It’s a good time to be in the crypto mining business in the U.S. Three weeks ago, China banned all cryptocurrency transactions and mining operations, making the U.S. the top place in the world for Bitcoin and Ethereum mining. After long-awaited approval by securities regulators, the country’s first Bitcoin futures ETF also launched on Tuesday.
On top of that, rising inflation is heightening interest in alternative investments. Unsurprisingly, Bitcoin has jumped to an all-time high of more than $66,000.
Now today another boat has been lifted by that tide: the initial public offering of eco-friendly Bitcoin miner Stronghold Digital Mining. The Pennsylvania-based company debuted on the Nasdaq on Wednesday at $19 per share, and the price swiftly jumped to $30. The company, now trading under the ticker symbol SDIG, raised $127 million in the offering, the proceeds of which it plans to use for acquiring new power generation assets and miners.
"If #Bitcoin keeps running through the week, the $SDIG IPO could be a very hot debut play," a user called IPOWarrior tweeted ahead of the offering.
"Low float of just 5.8M shares, and the 'eco-friendly' angle make it a potent combo of buzz and demand imbalance that often provides a lucrative upside opportunity for an IPO scalp trade."
There are lots of reasons to like Stronghold Digital Mining. Importantly, it helps solve a problem that has lately dogged crypto, and particularly Bitcoin — that it uses too much energy and is bad for the environment. Some observers, however, are complaining that it is over-valued. We decided it was worth taking a closer look at the business. Here are four key points to focus on:
1. Its bet on lower-cost energy makes it stand out from competitors
Stronghold Digital Mining uses the energy it derives from coal refuse at a lower-cost to fuel its Bitcoin mining operations. On top of this, it sells the excess energy it produces. The company also manages its Bitcoin assets such that it may only convert enough Bitcoin to keep itself afloat while it bets on higher conversion rates at a future date.
The company is riding regulatory tailwinds with tax credits for reclaiming coal waste for energy production. It’s able to do that because the company is transforming environmentally-detrimental coal refuse to power its Bitcoin mining operations.
However, there is no indication that the company uses proprietary technology to repurpose coal refuse, nor is its business model particularly reliant on scale-dependent network effects. This presumably makes the cryptocurrency-mining company vulnerable to new entrants in the space.
2. The IPO will multiply its capacity manifold
At this time, Stronghold Digital Mining runs one plant and will soon put another one that it has recently purchased to use. Besides, it owns 3,000 rigs (the computer machines that mine Bitcoin by performing complex and energy-intensive computations). Post-IPO, the company aims to acquire a third plant in Pennsylvania, and add 26,000 rigs to its inventory. Eventually, it aims to operate 55,000 of them by 2022.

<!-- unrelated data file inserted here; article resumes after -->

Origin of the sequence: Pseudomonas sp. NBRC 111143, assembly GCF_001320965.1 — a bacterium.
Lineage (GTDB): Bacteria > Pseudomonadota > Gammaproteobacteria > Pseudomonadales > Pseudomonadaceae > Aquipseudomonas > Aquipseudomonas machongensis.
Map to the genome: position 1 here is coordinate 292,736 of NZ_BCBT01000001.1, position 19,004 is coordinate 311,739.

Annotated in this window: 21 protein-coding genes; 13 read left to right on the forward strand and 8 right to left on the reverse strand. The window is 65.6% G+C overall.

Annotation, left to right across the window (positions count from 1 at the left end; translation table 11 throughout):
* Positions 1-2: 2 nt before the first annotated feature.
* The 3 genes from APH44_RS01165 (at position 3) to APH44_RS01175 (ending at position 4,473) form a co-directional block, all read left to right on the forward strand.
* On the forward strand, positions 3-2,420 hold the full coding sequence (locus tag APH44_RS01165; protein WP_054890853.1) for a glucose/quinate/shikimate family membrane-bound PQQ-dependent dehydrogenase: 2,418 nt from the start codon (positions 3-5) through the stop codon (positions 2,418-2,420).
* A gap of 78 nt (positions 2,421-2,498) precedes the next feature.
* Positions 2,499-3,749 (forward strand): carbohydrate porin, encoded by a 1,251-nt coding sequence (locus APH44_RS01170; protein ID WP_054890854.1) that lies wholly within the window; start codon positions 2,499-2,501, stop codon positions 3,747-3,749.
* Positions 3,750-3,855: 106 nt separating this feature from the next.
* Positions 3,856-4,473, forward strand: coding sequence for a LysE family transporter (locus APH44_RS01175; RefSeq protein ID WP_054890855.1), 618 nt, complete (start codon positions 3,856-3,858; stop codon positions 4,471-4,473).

3. The founding team has the right experience for the task
The two co-founders, Gregory Beard and William Spence, seem to bring a relevant skillset to the board operations. Beard has had a career in financial portfolio management with a focus on natural resources, namely at Apollo Global Management. Spence on the other hand comes from a mining engineering background specifically in turning coal refuse into electricity since 1993.
4. The company is environmentally-friendly — but not exactly carbon-neutral
Coal refuse has been piling up in Pennsylvania since the Industrial Revolution. The waste from coal plants has had devastating environmental effects. Toxic particulate matter from coal refuse infiltrates the air, and affects nearby water sources, killing local species and disrupting ecosystems. The energy source is also highly vulnerable to combustion and ignites wildfires that disproportionately affect poor communities. Moreover, it creates unsightly landscapes where plant life cannot grow.
Stronghold Digital Mining takes advantage of tax credits afforded to companies that reclaim the waste and restore the land. Accordingly, its operations regenerate local ecosystems and have a positive environmental and social impact. However, it is worth noting that the net carbon footprint for these activities is extremely high being that the company still relies on burning coal. While this model is better than extracting fossil fuels for electricity, it is not exactly using renewables, and has led critics to qualify it as a mere transfer of pollution from one source to another.